1. A do it-yourself (DIY) divorce saves money. Another divorce myth is that the only way to save money in a divorce is a "do it-yourself divorce". Your friends may say to you: "If everything you need to know about your divorce is free online, then why hire a lawyer?" Some people may save money in that they did not have to pay attorney's fees. But mistakes are going to be made in a DIY divorce. Those mistakes can be costly to fix later and require attorney assistance. Tragically, some DIY mistakes cannot be corrected. By analogy, I am not a building contractor. Consequently, if I try to build my home myself, I'm inevitably going to make mistakes no matter how much information is online. In addition, general information made available to the general public can only help so much. One size does not fit all divorce facts and circumstances. So online information does serve a purpose. However, relying only on general information can be dangerous to your future.

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  1. Joint parental rights/decision-making is only in the child's best interest if the parents get along. This statement is partially true. Joint custody does require parents to be able to work together for the benefit of their children. But a divorcing couple does not have to get along famously and agree on all issues in order to make joint decision-making work. They just have to be able to communicate with each other and agree on what is relevant to their children.


  1. "You should report the abuse (or neglect) to the Department of Children and Families (DCF)". A parent should never call DCF regarding another parent. As soon as the protective investigator from DCF learns that you are involved in a contested divorce case, they will become immediately suspicious of the validity of the allegation. Doing so may cause them not to carefully evaluate legitimate concerns. Also it may cause them to side against you with the other parent. Your complaint then would end up with a negative report from DCF that is negative towards you. Instead, if you are concerned about abuse and neglect, take your child to a mandated reporter such as your child's doctor or therapist. Let the professional evaluate and interview your child alone and make a report (if necessary) without your involvement.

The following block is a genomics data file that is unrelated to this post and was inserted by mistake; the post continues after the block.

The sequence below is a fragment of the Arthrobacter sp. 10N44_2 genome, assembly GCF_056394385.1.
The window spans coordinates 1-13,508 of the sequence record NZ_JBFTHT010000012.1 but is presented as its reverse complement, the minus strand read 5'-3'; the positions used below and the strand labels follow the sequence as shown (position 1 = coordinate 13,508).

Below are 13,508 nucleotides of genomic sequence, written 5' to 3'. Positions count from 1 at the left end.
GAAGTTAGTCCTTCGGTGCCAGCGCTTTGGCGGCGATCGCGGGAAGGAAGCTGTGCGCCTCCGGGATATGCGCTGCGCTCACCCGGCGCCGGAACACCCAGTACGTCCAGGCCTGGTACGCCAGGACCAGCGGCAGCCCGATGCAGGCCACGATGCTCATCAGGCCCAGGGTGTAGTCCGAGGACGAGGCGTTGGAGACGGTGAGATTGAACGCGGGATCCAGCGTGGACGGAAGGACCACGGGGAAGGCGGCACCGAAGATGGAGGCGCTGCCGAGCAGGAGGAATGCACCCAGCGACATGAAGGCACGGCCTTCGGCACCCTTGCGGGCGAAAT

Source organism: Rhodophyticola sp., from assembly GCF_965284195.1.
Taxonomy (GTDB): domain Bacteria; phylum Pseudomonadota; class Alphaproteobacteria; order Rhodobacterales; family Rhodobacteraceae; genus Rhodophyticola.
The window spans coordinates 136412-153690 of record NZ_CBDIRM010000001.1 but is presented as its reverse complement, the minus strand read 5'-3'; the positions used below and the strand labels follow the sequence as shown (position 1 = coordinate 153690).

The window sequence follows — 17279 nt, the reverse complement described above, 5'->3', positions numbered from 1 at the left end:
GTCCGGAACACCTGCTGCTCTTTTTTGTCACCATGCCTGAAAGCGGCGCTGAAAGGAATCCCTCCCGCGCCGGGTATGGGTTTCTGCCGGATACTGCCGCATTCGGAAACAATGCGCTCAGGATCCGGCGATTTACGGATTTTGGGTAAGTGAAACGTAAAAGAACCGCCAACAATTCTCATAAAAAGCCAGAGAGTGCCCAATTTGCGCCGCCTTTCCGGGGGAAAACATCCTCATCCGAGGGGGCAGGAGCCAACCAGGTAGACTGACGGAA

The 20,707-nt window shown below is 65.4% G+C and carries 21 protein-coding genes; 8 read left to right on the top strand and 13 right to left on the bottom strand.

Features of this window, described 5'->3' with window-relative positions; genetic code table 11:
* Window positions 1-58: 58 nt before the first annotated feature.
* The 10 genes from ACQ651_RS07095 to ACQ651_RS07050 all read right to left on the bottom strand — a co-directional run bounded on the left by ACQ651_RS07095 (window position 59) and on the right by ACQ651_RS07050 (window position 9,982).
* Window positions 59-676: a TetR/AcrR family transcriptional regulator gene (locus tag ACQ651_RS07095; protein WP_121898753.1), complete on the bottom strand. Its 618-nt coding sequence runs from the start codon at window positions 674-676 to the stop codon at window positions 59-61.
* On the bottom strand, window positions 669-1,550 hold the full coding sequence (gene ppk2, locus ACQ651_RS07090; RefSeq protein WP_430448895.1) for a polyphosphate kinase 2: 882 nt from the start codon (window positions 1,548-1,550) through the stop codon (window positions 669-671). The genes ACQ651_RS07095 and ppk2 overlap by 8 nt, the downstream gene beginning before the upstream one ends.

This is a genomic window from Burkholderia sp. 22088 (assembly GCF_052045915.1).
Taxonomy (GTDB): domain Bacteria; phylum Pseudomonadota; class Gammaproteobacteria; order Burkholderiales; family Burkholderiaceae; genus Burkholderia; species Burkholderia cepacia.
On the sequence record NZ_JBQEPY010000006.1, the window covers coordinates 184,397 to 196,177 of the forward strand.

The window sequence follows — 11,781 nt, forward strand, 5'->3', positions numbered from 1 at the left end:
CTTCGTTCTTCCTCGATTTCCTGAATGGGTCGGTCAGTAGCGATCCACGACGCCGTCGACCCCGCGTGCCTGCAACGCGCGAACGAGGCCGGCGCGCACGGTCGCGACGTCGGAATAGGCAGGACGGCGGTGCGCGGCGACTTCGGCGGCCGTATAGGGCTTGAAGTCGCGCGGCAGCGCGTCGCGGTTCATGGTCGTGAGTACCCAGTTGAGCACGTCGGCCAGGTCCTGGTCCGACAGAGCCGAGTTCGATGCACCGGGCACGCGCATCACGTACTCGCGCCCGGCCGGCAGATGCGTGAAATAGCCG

1. "He is so nasty so just stop responding to any of his emails." Refusal to communicate will not be seen as a positive by any judge. That is true even if the other parent is unreasonable. You are expected to communicate and put your child's needs before your desires. Non‑communication will likely be used against you to prove that you cannot or will not co‑parent appropriately. Instead, send brief weekly emails and answer only once a week unless it is urgent. Alternatively, you can communicate through a web-based parent communication website such as www.ourfamilywizard.com".


So how do you know good divorce advice and bad divorce advice? Sadly, there's no great answer to that question. It is very difficult to be able to differentiate fact from fiction when your world is falling apart and your head is spinning. Hopefully, the above examples of bad divorce advice will help you know terrible advice when you hear it.



Board Certified Marital and Family Law Attorney Charles D. Jamieson understands that divorce is an extremely sensitive and important issue. Thanks to extensive experience and a focus on open communication, Attorney Jamieson adeptly addresses the complex issues surrounding divorce while delivering excellent personal service. To discuss your pending or anticipated divorce, then pleasecontact The Law Firm of Charles D. Jamieson, P.A. or call 561-478-0312 to schedule a consultation.